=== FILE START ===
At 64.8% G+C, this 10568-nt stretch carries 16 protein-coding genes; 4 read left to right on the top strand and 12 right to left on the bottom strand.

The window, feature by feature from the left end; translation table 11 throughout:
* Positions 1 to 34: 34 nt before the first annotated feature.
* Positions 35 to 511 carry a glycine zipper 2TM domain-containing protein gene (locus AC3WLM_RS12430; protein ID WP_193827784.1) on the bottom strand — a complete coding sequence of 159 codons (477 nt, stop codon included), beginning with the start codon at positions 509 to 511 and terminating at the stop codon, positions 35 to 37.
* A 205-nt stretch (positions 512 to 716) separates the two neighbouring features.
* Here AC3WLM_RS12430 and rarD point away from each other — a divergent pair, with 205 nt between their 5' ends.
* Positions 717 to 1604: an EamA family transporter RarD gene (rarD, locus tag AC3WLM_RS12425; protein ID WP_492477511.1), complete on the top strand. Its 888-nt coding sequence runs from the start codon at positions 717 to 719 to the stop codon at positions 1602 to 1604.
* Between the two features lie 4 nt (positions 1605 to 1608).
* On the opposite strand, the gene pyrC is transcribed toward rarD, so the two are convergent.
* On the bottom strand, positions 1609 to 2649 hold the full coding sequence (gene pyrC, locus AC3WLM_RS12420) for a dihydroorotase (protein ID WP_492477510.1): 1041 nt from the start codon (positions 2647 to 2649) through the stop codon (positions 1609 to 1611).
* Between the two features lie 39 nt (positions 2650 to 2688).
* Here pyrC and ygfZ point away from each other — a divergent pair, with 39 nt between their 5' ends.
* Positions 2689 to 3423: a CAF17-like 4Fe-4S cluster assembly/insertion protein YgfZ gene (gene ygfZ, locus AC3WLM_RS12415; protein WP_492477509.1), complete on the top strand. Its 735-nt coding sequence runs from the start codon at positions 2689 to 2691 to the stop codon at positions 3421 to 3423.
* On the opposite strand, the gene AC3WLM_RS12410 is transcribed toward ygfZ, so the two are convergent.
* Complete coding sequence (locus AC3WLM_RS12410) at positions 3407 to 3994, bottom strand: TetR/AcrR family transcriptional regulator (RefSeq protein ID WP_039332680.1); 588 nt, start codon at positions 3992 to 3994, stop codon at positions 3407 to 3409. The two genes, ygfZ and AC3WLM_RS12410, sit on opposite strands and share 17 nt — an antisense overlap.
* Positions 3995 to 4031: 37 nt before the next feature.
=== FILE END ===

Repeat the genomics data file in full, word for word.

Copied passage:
At 64.8% G+C, this 10568-nt stretch carries 16 protein-coding genes; 4 read left to right on the top strand and 12 right to left on the bottom strand.

The window, feature by feature from the left end; translation table 11 throughout:
* Positions 1 to 34: 34 nt before the first annotated feature.
* Positions 35 to 511 carry a glycine zipper 2TM domain-containing protein gene (locus AC3WLM_RS12430; protein ID WP_193827784.1) on the bottom strand — a complete coding sequence of 159 codons (477 nt, stop codon included), beginning with the start codon at positions 509 to 511 and terminating at the stop codon, positions 35 to 37.
* A 205-nt stretch (positions 512 to 716) separates the two neighbouring features.
* Here AC3WLM_RS12430 and rarD point away from each other — a divergent pair, with 205 nt between their 5' ends.
* Positions 717 to 1604: an EamA family transporter RarD gene (rarD, locus tag AC3WLM_RS12425; protein ID WP_492477511.1), complete on the top strand. Its 888-nt coding sequence runs from the start codon at positions 717 to 719 to the stop codon at positions 1602 to 1604.
* Between the two features lie 4 nt (positions 1605 to 1608).
* On the opposite strand, the gene pyrC is transcribed toward rarD, so the two are convergent.
* On the bottom strand, positions 1609 to 2649 hold the full coding sequence (gene pyrC, locus AC3WLM_RS12420) for a dihydroorotase (protein ID WP_492477510.1): 1041 nt from the start codon (positions 2647 to 2649) through the stop codon (positions 1609 to 1611).
* Between the two features lie 39 nt (positions 2650 to 2688).
* Here pyrC and ygfZ point away from each other — a divergent pair, with 39 nt between their 5' ends.
* Positions 2689 to 3423: a CAF17-like 4Fe-4S cluster assembly/insertion protein YgfZ gene (gene ygfZ, locus AC3WLM_RS12415; protein WP_492477509.1), complete on the top strand. Its 735-nt coding sequence runs from the start codon at positions 2689 to 2691 to the stop codon at positions 3421 to 3423.
* On the opposite strand, the gene AC3WLM_RS12410 is transcribed toward ygfZ, so the two are convergent.
* Complete coding sequence (locus AC3WLM_RS12410) at positions 3407 to 3994, bottom strand: TetR/AcrR family transcriptional regulator (RefSeq protein ID WP_039332680.1); 588 nt, start codon at positions 3992 to 3994, stop codon at positions 3407 to 3409. The two genes, ygfZ and AC3WLM_RS12410, sit on opposite strands and share 17 nt — an antisense overlap.
* Positions 3995 to 4031: 37 nt before the next feature.